For Game 3 of the NBA Finals, the first game in San Antonio in the series, the Spurs had scheduled Darius Rucker of Hootie and the Blowfish to sing the national anthem before the game. But bad traffic around the stadium (which made Tim Duncan and Tony Parker miss warm-ups) made him miss it.
So the Spurs turned to Sebastien de la Cruz, and 11-year-old boy with a big voice (he’s appeared on NBC’s “America’s Got Talent”). Wearing his Mariachi signer’s outfit, the San Antonio native belted out a beautiful rendition of our national anthem.
Then twitter became home to a lot of racist tweets. If you want to see them, Public Shaming collected a bunch. I’m not going to dignify that crap by posting it here. It is disgusting.
Spurs Coach Gregg Popovich was asked about it before Game 4 and he broke his pattern of short, terse answers to come to the boy’s defense.
“Well, I would like to say that I would be shocked or surprised by the comments. But given the fact that there’s still a significant element of bigotry and racism in our nation, I’m not surprised,” Popovich said. “It still plagues us, obviously. And what I was surprised by was how proud these idiots were of their ignorance, by printing their names next to their comments….
“(Sebastien is) a class act. Way more mature than most his age. And as much as those comments by the idiots saddens you about your country, he makes you feel that the future could be very bright.”
Give the Spurs credit — they brought Sebastien back for Game 4 and he did the song, and this nation, proud again.
Good job Sebastien.
Raptors’ Jared Sullinger to have foot surgery, miss “extended time”
There is no timeline for Sullinger’s return, but it’s going to be a while. Sullinger had battled a stress reaction in his foot a year ago, this is likely an extension of that problem.
This certainly hurts the Raptors’ depth up front, but it’s also not a massive setback for a team with lofty aspirations this season. Patrick Patterson will get more minutes, which is a good thing, plus the Raptors need to play DeMarre Carroll more at the four. They can wait for Sullinger (who they signed this summer after Boston let him walk in the wake of signing Al Horford.
Heat waive Beno Udrih, Briante Webber, two others to keep Rodney McGruder
The Miami HEAT announced today that they have waived Vashil Fernandez, Luis Montero, Beno Udrih, Brianté Weber and Okaro White.
To recap: Out for the rest of the final season of his guaranteed contract due to injury, Udrih took a buyout that lowered his compensation by $90,000 last season. That brought the Heat under the luxury-tax line, preventing them from paying the repeater rate and allowing them to receive about $2.5 million given to non-tax-paying teams. Miami then re-signed Udrih this offseason, giving him a one-year, $1,551,659 fully guaranteed contract. Most players with guaranteed salaries stick into the regular season, but it seems the Heat paid Udrih for a reason other than their faith in him as a backup point guard.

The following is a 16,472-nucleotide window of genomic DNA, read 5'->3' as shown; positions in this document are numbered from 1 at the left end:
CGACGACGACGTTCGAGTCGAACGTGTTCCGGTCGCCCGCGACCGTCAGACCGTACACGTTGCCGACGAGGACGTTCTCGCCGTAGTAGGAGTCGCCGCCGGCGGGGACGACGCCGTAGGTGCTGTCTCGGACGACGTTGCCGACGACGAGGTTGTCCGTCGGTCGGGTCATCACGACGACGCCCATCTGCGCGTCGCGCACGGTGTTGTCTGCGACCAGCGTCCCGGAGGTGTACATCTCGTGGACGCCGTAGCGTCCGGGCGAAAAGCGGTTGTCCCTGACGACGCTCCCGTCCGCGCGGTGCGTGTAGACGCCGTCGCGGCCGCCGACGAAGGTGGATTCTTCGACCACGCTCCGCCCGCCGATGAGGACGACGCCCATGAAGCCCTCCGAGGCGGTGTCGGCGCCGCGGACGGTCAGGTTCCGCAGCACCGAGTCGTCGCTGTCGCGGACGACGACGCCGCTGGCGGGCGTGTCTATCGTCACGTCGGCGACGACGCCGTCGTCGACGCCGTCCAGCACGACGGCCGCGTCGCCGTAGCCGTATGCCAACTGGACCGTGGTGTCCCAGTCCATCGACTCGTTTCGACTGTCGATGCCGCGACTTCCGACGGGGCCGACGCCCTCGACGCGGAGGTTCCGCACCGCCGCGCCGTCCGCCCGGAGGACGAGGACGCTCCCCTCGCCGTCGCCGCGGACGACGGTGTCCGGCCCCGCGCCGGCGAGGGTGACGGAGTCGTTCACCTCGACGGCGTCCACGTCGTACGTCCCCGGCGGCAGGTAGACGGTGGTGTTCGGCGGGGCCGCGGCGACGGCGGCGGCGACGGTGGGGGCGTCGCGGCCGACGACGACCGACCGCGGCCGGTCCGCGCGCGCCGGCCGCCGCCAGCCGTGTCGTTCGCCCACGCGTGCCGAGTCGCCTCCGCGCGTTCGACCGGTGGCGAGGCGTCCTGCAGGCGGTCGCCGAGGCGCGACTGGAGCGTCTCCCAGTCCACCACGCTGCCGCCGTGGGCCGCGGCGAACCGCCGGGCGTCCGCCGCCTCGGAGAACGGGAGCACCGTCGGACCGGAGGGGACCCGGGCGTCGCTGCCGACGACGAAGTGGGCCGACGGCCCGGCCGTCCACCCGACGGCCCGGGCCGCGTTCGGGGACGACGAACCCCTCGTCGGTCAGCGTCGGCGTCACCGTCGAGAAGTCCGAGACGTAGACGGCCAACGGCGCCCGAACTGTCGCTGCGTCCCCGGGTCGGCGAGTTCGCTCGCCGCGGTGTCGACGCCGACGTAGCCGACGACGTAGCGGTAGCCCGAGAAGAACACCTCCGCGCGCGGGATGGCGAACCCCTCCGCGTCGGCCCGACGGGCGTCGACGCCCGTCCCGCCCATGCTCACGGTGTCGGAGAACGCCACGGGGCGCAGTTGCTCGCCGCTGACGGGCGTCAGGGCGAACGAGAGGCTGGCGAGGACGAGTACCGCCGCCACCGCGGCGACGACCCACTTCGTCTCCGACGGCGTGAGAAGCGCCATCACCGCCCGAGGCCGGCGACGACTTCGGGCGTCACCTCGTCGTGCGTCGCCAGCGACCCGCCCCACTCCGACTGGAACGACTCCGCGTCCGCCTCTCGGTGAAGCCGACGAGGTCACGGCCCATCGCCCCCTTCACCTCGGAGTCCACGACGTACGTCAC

Here’s the kicker: Because Udrih was a 12-year veteran on a one-year minimum contract, the league – funded by the very teams that rightfully protested Miami’s arrangement – has to fund $571,228 of his salary.
The Heat seemed high on Briante Weber, but he’s young and needs polish. McGruder, who went undrafted out of Kansas State in 2013, is probably more capable of helping now.
At Clippers home games, you generally wouldn’t use the word “rockin'” to describe the atmosphere. With that, the Los Angeles Clippers are a good team at home, but not a whole lot better than they are on the road. Last season the Clippers won 29 games at Staples Center, 24 away from home. The season before they won 30 at home. The Clippers don’t defend their home court like other elite teams: The past two seasons combined the Clippers have won 19 fewer home games than the Warriors, 15 fewer than the Spurs, five less than the Cavaliers.
“One of the biggest things for us is our home court hasn’t really been a home court,” Paul said. “I don’t know. For some reason we just haven’t made it a tough place to play.
“ … Obviously it’s our mentality. We’re the ones playing. We have to give our crowd something to cheer about, something to get behind. We’ve got to make Staples Center, for our home games, a tough place to play.”
“I feel like sometimes we’re a better road team than we are a home team, and that’s not good,” center DeAndre Jordan said. “I mean it’s good, but we want to be a great team at home and a really, really, really good team on the road. We need to figure out how to transition that, and we’ll be fine, but we’ve got to pick it up at home.”
Los Angeles is a city visiting players circle on the schedule — there’s a lot of fun to be had in the City of Angels. That can have opposing players less focused and not at 100 percent when they take the floor for the game, but the Clippers don’t seem to have that advantage. Do the Clippers relax more at home? Are they too comfortable?
The Clippers are an elite team, but if they are going to advance to the Western Conference Finals it’s not going to be one big thing but a lot of little ones that take them to the next level. Having Staples Center become a real house of horrors for opponents is one of those things. We’ll see if things are different for the Clippers this year.
Scottie Pippen’s “take me out to the ballgame” at Cubs game is… dreadful
It’s the biggest game the Chicago Cubs have played in years — and turned out to be its biggest win in more than five decades. Game six of the National League Championship Series. Win (as they did) and the Cubs are in the World Series for the first time since 1945.
Time to bring out the big guns to sing “Take Me Out To The Ballgame” during the seventh-inning stretch.
They get Bulls legend Scottie Pippen — a good choice.